The idea of a financial advice unit that is jointly owned by financial advisers and either solicitors or accountants potentially has strong appeal to both parties, writes Ian Muirhead.
The joint venture (JV) approach provides a vehicle from which both can benefit but which stops short of a merger of the firms in question, with all the attendant complications - both regulatory and human.
A JV can take any one of a number of alternative structures. It can be a limited company or a limited liability partnership (LLP). It can be directly authorised or an appointed representative of the adviser firm. The equity can be held by or on behalf of individuals or firms.
Furthermore, the capital can consist solely of equity shares or can include ‘B' shares, entitling the holder only to dividends. And the JV could have a single professional participant or several. A ‘multiple JV' would, for example, avoid the problem of being classified by the FCA as a network as a result of having five or more ARs.
One of the early decisions to be taken is whether the JV is to provide advice only to the clients of the participating professional firm or firms, or whether it will seek referrals from other professional firms. If the former, then it might well make sense to give the JV a name that reflects that of the professional firm - if the latter, however, it would make sense to avoid any such association.
The choice between limited company and LLP invariably favours the limited company structure, which is administratively more efficient, though tax considerations may have an influence. There have been instances where all the shares are held by the professional firm. There are two reasons for this, the first of which is that it might want to protect its exclusive rights to its name.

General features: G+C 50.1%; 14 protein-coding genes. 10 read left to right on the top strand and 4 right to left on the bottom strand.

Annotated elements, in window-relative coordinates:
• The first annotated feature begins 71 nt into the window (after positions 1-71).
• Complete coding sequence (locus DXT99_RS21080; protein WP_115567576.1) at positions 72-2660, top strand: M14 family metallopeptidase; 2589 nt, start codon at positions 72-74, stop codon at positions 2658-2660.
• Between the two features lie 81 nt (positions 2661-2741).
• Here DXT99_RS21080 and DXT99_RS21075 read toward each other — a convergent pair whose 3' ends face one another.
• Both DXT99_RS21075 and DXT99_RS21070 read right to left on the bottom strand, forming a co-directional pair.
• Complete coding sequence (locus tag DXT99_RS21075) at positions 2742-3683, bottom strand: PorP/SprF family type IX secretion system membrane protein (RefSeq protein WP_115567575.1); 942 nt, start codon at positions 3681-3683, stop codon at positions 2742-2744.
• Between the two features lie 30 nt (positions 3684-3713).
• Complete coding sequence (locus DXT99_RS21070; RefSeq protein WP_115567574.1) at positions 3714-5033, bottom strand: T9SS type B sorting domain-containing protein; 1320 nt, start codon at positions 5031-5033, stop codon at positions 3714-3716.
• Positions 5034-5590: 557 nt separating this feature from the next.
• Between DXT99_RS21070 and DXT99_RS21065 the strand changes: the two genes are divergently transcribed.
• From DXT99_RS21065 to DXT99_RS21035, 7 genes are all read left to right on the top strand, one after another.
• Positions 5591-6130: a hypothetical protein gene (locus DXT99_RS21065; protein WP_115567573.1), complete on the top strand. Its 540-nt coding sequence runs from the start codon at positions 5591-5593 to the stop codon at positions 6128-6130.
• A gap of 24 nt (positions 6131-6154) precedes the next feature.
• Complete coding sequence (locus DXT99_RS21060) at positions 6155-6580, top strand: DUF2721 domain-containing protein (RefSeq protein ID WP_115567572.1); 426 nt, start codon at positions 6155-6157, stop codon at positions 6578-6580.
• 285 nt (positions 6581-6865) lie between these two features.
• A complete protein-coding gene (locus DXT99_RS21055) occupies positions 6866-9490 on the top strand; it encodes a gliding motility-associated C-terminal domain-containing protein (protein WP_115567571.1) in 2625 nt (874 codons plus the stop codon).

The second reason is that the adviser's interest will be in the income generated by the JV rather than its capital (saleable) value - in practice, most clients would be expected to stay with their financial advisers in the event of a sale. More normally, however, the shares would be split 50/50, underlining the equality of interest despite the theoretical problems of reaching decisions in a ‘deadlock' situation.
Again, it would be normal for the JV to be an appointed representative of the adviser firm, to avoid regulatory duplication, and the adviser firm would make available all its resources to the JV so the JV essentially becomes a sub-set of the adviser firm, which would recover its costs in the form of a management charge. Typically this charge would be 60% of the JV's income, leaving 40% to be divided equally between the participants and paid as a 20% dividend to each.
Professional firms are more likely than adviser firms to have partners leaving and joining and, to avoid the hassle of adjusting shareholdings in the JV, the professional firm's shares might suitably be held on trust for the partners for the time being.
Encourage firm-wide referrals
In some cases, where only a few partners are likely to be actively engaged with the JV, the shareholdings might be confined to those partners. Consideration might also be given to allocating a proportion of the dividend to staff, in order to encourage referrals from throughout the professional firm.
Some solicitors object to JVs on the basis that having what amounts to a tied referee would contravene Solicitors Regulation Authority rules and inhibit their independence. Referrals should, however, never be confined exclusively to a JV, which should instead be regarded as the default referee, with matters in which other adviser firms might possess superior expertise being delegated as appropriate.
The essence of the JV should be that the participants have developed such a close understanding of each others' businesses that the resulting synergy provides benefits in cost and efficiency, which an arms-length referral relationship might not achieve.
This underlines the need to ensure that the synergies are established before a JV is contemplated - which means obtaining the commitment of all the principal movers in the professional firm. Many proposed JVs fail even to get off the drawing board because the partners in the professional firms cannot agree among themselves.
Ian Muirhead is a director of SIFA. For more of his Professional Adviser columns, please click here
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